Mswati III

'IT has been our advice to the King that he must concentrate on one thing at a time,' admitted a senior Prince close to King Mswati III of Swaziland. 'He must stop mixing family affairs with national issues because that's the thing that has caused him the stress.'

King Mswati himself was not so sure. 'I find very little time with my family most of the time,' he revealed. 'I normally work until 11.00 pm... and this makes me feel stressed because I'm being over-worked.'

Pacifying his 200 siblings, 13 wives and 24 children is a major undertaking for the stressedout 37-year-old. He still has some way to go to match his father, King Sobhuza II, who had 70 wives and ruled for 61 years, from 1921 to his death in 1982 at the age of 82. But the relatively youthful Mswati is in deep trouble already. His first wife, Queen LaMbikiza, defied royal tradition and trained as a lawyer. She is now trying to ensure that her first-born son, Prince Lindani, succeeds to the throne. Scandal erupted when Mswati abducted his 18-year-old tenth wife, whose mother took him to court. The incident prompted vigorous protests from Swaziland's women's movement.

Though publicly he keeps a beatific royal smile firmly in place, things don't look set to get much easier for the morose monarch. He frequently resorts to consumer therapy, including $16 million on palaces for each of his spouses and a proposed $45 million on a royal jet to get him away from it all. Having acquired the world's most expensive car for himself - the $500,000 'Maybach', complete with DVD player, 21-speaker surround-sound system, fridge and silver champagne flutes - in 2004 he lavished $820,000 on a fleet of luxury BMW saloons for his wives. His birthday party for 10,000 guests in the national football stadium cost an estimated $600,000.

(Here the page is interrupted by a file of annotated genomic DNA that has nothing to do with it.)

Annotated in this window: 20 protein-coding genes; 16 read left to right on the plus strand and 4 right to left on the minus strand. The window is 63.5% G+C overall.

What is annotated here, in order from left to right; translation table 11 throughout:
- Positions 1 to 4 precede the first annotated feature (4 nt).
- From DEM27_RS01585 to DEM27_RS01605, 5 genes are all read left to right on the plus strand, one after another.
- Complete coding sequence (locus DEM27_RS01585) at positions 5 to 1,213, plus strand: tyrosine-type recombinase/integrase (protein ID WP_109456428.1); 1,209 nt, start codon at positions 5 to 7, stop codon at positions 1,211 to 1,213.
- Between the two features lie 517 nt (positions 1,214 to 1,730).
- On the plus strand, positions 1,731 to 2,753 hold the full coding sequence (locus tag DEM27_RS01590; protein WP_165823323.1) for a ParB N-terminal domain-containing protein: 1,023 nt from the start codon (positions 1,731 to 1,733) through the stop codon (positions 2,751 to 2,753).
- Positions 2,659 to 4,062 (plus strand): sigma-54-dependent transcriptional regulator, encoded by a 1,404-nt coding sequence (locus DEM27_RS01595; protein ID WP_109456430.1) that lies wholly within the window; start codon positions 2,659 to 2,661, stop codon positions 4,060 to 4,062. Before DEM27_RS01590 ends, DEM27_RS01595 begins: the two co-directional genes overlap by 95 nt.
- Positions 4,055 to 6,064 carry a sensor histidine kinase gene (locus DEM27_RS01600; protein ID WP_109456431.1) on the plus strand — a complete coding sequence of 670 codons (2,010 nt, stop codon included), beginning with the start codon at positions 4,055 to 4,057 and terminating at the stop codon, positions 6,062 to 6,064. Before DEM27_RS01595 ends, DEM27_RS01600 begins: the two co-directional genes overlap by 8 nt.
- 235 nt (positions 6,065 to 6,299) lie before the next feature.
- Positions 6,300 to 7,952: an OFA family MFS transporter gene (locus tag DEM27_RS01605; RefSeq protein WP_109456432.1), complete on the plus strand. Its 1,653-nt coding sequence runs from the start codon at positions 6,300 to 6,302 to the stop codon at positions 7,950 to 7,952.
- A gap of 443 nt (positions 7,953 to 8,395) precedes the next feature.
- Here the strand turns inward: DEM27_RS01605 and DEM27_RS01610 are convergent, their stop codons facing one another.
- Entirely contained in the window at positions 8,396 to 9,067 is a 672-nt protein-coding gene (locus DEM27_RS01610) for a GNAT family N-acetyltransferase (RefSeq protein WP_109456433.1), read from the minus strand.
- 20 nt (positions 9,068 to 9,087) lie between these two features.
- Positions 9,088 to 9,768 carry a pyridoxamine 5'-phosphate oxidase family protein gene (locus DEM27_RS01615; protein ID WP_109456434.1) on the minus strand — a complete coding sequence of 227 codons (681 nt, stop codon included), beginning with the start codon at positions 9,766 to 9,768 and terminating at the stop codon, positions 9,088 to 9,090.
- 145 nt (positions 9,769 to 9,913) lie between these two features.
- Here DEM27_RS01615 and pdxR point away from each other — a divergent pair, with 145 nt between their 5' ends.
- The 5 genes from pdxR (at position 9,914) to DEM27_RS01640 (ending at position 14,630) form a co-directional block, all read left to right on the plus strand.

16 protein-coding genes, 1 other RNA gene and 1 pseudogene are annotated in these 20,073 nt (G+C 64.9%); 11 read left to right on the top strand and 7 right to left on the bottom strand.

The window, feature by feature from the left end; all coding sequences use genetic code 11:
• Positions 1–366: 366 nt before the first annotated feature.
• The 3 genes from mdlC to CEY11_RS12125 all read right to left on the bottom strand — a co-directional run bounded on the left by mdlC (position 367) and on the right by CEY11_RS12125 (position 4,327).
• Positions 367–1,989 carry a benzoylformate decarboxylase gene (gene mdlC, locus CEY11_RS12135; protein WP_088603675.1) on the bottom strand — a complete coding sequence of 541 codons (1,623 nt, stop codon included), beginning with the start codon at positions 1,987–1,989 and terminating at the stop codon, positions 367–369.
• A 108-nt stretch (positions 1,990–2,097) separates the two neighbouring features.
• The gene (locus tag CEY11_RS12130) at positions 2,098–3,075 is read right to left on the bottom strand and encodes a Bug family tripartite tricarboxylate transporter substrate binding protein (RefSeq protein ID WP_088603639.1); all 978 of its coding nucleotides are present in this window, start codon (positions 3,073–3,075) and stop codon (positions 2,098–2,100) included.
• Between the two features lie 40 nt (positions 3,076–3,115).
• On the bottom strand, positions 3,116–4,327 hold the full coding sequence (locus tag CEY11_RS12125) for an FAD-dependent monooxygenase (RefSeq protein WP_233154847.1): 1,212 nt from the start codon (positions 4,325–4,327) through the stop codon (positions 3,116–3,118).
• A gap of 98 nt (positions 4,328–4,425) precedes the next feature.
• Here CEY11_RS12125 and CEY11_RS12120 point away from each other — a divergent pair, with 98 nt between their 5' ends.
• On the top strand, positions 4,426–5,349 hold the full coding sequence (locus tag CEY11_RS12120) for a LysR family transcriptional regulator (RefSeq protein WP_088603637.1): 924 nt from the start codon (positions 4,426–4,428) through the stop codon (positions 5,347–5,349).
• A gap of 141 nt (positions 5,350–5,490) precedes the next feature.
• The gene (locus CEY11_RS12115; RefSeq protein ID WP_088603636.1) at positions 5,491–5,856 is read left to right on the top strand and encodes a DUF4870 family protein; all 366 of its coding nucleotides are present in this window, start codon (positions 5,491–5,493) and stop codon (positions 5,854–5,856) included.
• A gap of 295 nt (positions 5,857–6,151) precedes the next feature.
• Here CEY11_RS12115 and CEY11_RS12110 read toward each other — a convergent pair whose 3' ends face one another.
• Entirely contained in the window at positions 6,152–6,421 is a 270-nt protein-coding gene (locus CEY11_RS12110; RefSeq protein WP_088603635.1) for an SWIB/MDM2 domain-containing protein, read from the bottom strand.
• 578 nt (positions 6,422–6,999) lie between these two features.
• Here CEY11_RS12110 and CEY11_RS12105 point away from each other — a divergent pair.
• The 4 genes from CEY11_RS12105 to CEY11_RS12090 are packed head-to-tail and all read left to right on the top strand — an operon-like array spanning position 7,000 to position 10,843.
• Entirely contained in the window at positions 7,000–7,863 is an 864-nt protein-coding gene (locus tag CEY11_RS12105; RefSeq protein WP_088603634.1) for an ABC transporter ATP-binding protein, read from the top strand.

In 2003 (when Mswati planned to buy his royal jet) the World Food Programme announced that 250,000 people - a quarter of the population - were facing starvation. The year before, Swaziland was named by the UN as the most HIV-infected country in the world - almost 40 per cent are now HIV positive. Life expectancy, which a decade ago was 61, has fallen to 37 and will soon hit 30. Mswati's response was to send a prospective wife to South Africa for HIV screening, to forbid all men (except himself ) from sleeping with teenage girls and to propose a concert by Michael Jackson to raise funds for an orphanage.

By the age of five Mswati is said to have shown a precocious interest in military uniforms. He was dispatched to the British 'public' school Sherborne - 'for those who seek an all-round high quality education, based on Christian principles, in a non-urban environment' - which charges fees of almost $30,000 a year. After his father's death he returned home to await his coming of age in 1986, when he was crowned.

At the time, the monarchy in Swaziland had two great assets. The first was that, as South Africa's neighbour, the country received plentiful cash from businesses out to evade economic sanctions against the apartheid regime. South African Premier PW Botha attended Mswati's coronation. That first advantage was lost with the overthrow of apartheid in 1994. But the second - the suspension of the Constitution and the banning of political parties - has survived intact since 1973.

The people of Swaziland are often described as 'naturally conservative' and 'loyal' to the monarchy. Mswati has surely been testing that loyalty to the limit. He has, for example, instructed soldiers to patrol the streets of the capital, Mbabane, and 'strip the trousers from women in pants and tear them in pieces'. All schoolchildren - except the King's, who are privately educated - are required to weed 10 vast royal 'fields' once a year for a least a week, which on a whim he sometimes extends to two or more, even into school terms.

Mswati recently told a gathering of 500 religious leaders that democracy was, in his view, 'a fashion unsuitable for Swaziland'. Opposition, by the banned Pudemo party and from the women's movement, continues unabated. The Swaziland Federation of Trade Unions organizes frequent strikes and its leader, Jan Sithole, has spent many years in jail.

This 'island of dictatorship in a sea of democracy', as Swaziland is sometimes now described, seems unlikely to keep Mswati afloat - and in the style to which he is accustomed - for very much longer.